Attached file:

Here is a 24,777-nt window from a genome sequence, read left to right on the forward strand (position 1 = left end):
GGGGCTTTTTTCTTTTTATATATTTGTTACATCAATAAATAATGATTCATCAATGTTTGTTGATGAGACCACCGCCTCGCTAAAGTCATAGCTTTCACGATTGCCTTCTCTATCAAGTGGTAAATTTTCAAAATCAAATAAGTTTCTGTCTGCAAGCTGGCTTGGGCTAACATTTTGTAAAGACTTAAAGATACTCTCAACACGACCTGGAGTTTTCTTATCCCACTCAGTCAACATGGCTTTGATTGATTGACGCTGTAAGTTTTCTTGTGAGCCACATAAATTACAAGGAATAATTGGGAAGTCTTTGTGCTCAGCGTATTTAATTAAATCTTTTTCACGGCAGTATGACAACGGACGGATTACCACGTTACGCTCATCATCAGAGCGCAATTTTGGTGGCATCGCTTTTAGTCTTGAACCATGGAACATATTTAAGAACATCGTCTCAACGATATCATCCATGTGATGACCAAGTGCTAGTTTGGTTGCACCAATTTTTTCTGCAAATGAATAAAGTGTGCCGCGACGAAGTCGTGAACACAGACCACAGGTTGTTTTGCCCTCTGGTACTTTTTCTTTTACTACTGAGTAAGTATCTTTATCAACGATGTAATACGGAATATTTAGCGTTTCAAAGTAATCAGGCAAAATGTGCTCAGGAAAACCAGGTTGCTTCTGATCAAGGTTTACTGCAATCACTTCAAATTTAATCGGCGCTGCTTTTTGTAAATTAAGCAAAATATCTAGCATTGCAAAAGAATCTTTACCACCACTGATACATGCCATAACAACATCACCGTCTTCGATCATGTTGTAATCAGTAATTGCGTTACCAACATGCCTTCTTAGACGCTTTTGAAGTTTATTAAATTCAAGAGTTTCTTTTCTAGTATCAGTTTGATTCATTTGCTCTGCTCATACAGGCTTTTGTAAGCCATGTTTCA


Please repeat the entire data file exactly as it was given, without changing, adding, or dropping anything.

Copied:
Here is a 24,777-nt window from a genome sequence, read left to right on the forward strand (position 1 = left end):
GGGGCTTTTTTCTTTTTATATATTTGTTACATCAATAAATAATGATTCATCAATGTTTGTTGATGAGACCACCGCCTCGCTAAAGTCATAGCTTTCACGATTGCCTTCTCTATCAAGTGGTAAATTTTCAAAATCAAATAAGTTTCTGTCTGCAAGCTGGCTTGGGCTAACATTTTGTAAAGACTTAAAGATACTCTCAACACGACCTGGAGTTTTCTTATCCCACTCAGTCAACATGGCTTTGATTGATTGACGCTGTAAGTTTTCTTGTGAGCCACATAAATTACAAGGAATAATTGGGAAGTCTTTGTGCTCAGCGTATTTAATTAAATCTTTTTCACGGCAGTATGACAACGGACGGATTACCACGTTACGCTCATCATCAGAGCGCAATTTTGGTGGCATCGCTTTTAGTCTTGAACCATGGAACATATTTAAGAACATCGTCTCAACGATATCATCCATGTGATGACCAAGTGCTAGTTTGGTTGCACCAATTTTTTCTGCAAATGAATAAAGTGTGCCGCGACGAAGTCGTGAACACAGACCACAGGTTGTTTTGCCCTCTGGTACTTTTTCTTTTACTACTGAGTAAGTATCTTTATCAACGATGTAATACGGAATATTTAGCGTTTCAAAGTAATCAGGCAAAATGTGCTCAGGAAAACCAGGTTGCTTCTGATCAAGGTTTACTGCAATCACTTCAAATTTAATCGGCGCTGCTTTTTGTAAATTAAGCAAAATATCTAGCATTGCAAAAGAATCTTTACCACCACTGATACATGCCATAACAACATCACCGTCTTCGATCATGTTGTAATCAGTAATTGCGTTACCAACATGCCTTCTTAGACGCTTTTGAAGTTTATTAAATTCAAGAGTTTCTTTTCTAGTATCAGTTTGATTCATTTGCTCTGCTCATACAGGCTTTTGTAAGCCATGTTTCA